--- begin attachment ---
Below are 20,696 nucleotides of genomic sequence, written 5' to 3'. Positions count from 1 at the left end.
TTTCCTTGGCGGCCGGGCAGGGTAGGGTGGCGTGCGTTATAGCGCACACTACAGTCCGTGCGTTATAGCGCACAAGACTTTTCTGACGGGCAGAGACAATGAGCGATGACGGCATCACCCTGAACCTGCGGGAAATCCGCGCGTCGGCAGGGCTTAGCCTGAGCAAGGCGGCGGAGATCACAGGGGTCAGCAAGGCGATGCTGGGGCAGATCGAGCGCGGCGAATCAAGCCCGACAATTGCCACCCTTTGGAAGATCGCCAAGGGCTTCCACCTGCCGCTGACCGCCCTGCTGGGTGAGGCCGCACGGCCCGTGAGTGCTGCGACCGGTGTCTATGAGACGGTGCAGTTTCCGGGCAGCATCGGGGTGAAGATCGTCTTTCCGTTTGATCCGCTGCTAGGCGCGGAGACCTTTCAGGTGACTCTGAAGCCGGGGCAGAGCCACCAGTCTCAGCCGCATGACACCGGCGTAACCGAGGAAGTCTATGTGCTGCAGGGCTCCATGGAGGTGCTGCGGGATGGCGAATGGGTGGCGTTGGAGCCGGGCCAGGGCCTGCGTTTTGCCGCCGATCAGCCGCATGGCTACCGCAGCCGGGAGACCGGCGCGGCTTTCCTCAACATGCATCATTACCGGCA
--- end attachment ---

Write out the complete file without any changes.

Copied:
Below are 20,696 nucleotides of genomic sequence, written 5' to 3'. Positions count from 1 at the left end.
TTTCCTTGGCGGCCGGGCAGGGTAGGGTGGCGTGCGTTATAGCGCACACTACAGTCCGTGCGTTATAGCGCACAAGACTTTTCTGACGGGCAGAGACAATGAGCGATGACGGCATCACCCTGAACCTGCGGGAAATCCGCGCGTCGGCAGGGCTTAGCCTGAGCAAGGCGGCGGAGATCACAGGGGTCAGCAAGGCGATGCTGGGGCAGATCGAGCGCGGCGAATCAAGCCCGACAATTGCCACCCTTTGGAAGATCGCCAAGGGCTTCCACCTGCCGCTGACCGCCCTGCTGGGTGAGGCCGCACGGCCCGTGAGTGCTGCGACCGGTGTCTATGAGACGGTGCAGTTTCCGGGCAGCATCGGGGTGAAGATCGTCTTTCCGTTTGATCCGCTGCTAGGCGCGGAGACCTTTCAGGTGACTCTGAAGCCGGGGCAGAGCCACCAGTCTCAGCCGCATGACACCGGCGTAACCGAGGAAGTCTATGTGCTGCAGGGCTCCATGGAGGTGCTGCGGGATGGCGAATGGGTGGCGTTGGAGCCGGGCCAGGGCCTGCGTTTTGCCGCCGATCAGCCGCATGGCTACCGCAGCCGGGAGACCGGCGCGGCTTTCCTCAACATGCATCATTACCGGCA